Paramount Classics (Paramount's relatively new independent division) has released You Can Count on Me on DVD in anamorphic widescreen, in its theatrical aspect ratio of 1.85:1. For all intents and purposes, this is a very good-looking transfer. Flesh tones are rendered accurately and present a very lifelike appearance. Black level is also accurate and detailed, and there's no color bleed to speak of. Artifacting (NTSC or otherwise) is minimal and I didn't see any signs of edge enhancement. My only major complaint is that there seems to be more print damage than should be expected of a newer film. This is especially noticeable in the opening moments of the film. Other than that, this film looks just as good at home as it did in the theatres.

On the audio side, the Dolby Digital 5.1 audio is a low-key mix, that emphasizes dialogue above anything else. It's crisp and clear and devoid of any distractions. Rear channels exhibit some separation effects, but only on occasion. Otherwise, their use is maintained solely for the music track. The front end of the sound field sounds a bit fuller than do the surround channels, but this is to be expected of a film that is more dialogue than anything else. This mix isn't going to knock your socks off , but it's effective for a film of this nature and is full-bodied and strong when it needs to be.

For extras, we're given only a small handful of goodies to pick through. The cast and crew interview segment is a 12-minute piece culled primarily from press junkets. Some of it looks like EPK sort of material, but it's all informative. The four primary actors (Linney, Ruffalo, Broderick and Culkin) all discuss their characters with admiration and a sense of pride. They all seem to be very fond of this film. Kenneth Lonergan also takes some time to talk about the film and its origins as a one-act play. It's definitely worth a look and is somewhat more in depth than the average featurette. His audio commentary track is also enlightening, and it provides more insight on the genesis of the film and some of his inspirations for making this movie (including the still DVD-less Coal Miner's Daughter). There are occasional lapses of silence, but when he addresses the film, it's with important information regarding character development and thematic choices in filmmaking. Finally, you get the film's theatrical trailer, which for some inexplicable reason is shown full-frame.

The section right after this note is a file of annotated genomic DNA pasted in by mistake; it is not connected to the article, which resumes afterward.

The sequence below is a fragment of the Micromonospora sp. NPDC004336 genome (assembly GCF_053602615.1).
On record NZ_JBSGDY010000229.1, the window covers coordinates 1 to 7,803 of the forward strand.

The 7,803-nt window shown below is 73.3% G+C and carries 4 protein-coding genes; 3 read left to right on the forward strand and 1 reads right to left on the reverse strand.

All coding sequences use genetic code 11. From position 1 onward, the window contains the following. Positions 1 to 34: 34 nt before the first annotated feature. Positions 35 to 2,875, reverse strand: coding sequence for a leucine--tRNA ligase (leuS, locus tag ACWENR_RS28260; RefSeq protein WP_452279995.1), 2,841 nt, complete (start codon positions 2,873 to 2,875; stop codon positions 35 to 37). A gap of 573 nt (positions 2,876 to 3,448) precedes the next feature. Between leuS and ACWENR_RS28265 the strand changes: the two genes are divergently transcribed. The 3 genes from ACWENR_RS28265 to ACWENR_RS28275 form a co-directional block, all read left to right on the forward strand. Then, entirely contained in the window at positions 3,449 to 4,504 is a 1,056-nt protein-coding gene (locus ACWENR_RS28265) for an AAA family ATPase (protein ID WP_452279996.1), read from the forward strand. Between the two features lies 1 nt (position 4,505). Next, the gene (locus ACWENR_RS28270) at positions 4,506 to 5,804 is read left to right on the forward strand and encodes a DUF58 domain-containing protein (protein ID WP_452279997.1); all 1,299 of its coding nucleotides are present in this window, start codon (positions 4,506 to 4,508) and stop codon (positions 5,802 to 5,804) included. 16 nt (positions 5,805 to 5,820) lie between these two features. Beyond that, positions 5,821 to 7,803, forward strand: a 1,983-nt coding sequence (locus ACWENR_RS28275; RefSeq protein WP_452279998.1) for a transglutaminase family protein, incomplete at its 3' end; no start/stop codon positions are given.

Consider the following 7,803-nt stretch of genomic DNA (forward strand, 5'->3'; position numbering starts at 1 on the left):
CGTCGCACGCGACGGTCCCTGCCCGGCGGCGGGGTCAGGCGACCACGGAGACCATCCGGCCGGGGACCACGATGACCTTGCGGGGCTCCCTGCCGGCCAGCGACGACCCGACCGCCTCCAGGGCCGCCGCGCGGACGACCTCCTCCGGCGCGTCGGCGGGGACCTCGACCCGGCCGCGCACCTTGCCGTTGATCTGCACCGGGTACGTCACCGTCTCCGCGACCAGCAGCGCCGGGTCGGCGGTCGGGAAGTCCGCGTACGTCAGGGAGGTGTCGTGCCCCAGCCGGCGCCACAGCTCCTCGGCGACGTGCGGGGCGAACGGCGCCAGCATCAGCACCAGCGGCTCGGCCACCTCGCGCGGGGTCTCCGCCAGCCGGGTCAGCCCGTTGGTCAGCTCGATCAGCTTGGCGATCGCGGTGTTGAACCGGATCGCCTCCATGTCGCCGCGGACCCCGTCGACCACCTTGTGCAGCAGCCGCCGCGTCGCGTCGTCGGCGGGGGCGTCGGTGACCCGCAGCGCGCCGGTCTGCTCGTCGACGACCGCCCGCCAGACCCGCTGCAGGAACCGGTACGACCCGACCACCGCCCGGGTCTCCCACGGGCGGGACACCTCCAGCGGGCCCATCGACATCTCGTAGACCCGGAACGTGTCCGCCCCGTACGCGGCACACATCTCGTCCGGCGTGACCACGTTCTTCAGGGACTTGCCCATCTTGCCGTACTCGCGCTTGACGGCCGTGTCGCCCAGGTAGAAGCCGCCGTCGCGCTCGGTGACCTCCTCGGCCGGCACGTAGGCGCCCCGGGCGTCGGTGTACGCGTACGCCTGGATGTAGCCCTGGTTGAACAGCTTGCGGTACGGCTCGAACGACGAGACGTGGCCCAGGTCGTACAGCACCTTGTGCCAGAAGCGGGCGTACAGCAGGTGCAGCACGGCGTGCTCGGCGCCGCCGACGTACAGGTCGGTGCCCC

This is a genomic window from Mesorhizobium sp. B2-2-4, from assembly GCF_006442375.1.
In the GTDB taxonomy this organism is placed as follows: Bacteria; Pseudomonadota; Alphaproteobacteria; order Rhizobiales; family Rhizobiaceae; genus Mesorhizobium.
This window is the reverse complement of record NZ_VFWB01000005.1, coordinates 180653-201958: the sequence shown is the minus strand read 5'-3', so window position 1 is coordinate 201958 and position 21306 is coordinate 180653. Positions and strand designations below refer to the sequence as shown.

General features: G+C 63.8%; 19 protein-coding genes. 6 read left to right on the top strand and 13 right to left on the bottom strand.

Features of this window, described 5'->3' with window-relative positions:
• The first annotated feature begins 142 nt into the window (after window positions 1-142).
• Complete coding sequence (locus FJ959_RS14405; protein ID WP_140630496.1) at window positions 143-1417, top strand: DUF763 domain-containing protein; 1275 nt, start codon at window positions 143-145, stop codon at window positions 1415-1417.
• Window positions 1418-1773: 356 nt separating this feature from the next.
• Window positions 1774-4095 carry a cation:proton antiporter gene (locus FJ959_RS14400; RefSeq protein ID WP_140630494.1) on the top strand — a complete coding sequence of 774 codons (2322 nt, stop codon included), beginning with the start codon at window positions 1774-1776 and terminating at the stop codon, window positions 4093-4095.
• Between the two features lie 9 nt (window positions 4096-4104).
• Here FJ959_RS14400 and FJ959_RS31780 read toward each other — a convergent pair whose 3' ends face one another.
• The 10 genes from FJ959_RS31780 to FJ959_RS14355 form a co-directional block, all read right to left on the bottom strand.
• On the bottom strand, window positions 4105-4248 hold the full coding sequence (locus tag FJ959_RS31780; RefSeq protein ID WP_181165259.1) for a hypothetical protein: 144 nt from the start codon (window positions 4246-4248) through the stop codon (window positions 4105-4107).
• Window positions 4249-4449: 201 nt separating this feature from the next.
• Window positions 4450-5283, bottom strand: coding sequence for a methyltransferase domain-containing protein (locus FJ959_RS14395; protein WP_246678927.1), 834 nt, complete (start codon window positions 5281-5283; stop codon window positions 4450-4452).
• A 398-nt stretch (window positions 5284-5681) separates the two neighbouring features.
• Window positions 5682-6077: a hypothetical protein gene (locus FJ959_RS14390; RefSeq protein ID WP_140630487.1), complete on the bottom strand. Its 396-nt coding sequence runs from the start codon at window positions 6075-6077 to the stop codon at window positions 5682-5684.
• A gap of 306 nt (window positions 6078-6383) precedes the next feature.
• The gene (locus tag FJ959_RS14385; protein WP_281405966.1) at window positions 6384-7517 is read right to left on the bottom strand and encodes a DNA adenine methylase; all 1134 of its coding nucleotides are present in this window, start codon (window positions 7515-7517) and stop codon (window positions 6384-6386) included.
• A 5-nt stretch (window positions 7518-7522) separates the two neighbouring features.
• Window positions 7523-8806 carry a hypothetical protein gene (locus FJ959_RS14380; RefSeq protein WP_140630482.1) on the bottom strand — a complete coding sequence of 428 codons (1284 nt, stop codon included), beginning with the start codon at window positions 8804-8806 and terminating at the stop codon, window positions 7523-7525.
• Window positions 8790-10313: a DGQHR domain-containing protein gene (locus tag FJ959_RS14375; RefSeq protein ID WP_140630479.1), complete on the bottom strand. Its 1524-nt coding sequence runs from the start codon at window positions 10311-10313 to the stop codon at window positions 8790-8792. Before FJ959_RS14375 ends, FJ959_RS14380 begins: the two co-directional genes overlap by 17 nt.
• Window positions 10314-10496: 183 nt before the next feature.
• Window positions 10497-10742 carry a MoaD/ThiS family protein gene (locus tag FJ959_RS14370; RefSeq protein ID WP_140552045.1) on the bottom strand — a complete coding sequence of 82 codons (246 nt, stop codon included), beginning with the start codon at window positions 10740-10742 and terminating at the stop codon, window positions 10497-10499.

You Can Count on Me was a critical darling and a hit at Sundance 2000, where it shared the Grand Prize with Girlfight. I've talked the film up enough, so the rest is up to you. Its presentation on DVD is quite attractive, and though the features are standard and minimal, they're informative and compliment the film nicely. The disc and the film are definitely worth a look.

Dan Kelly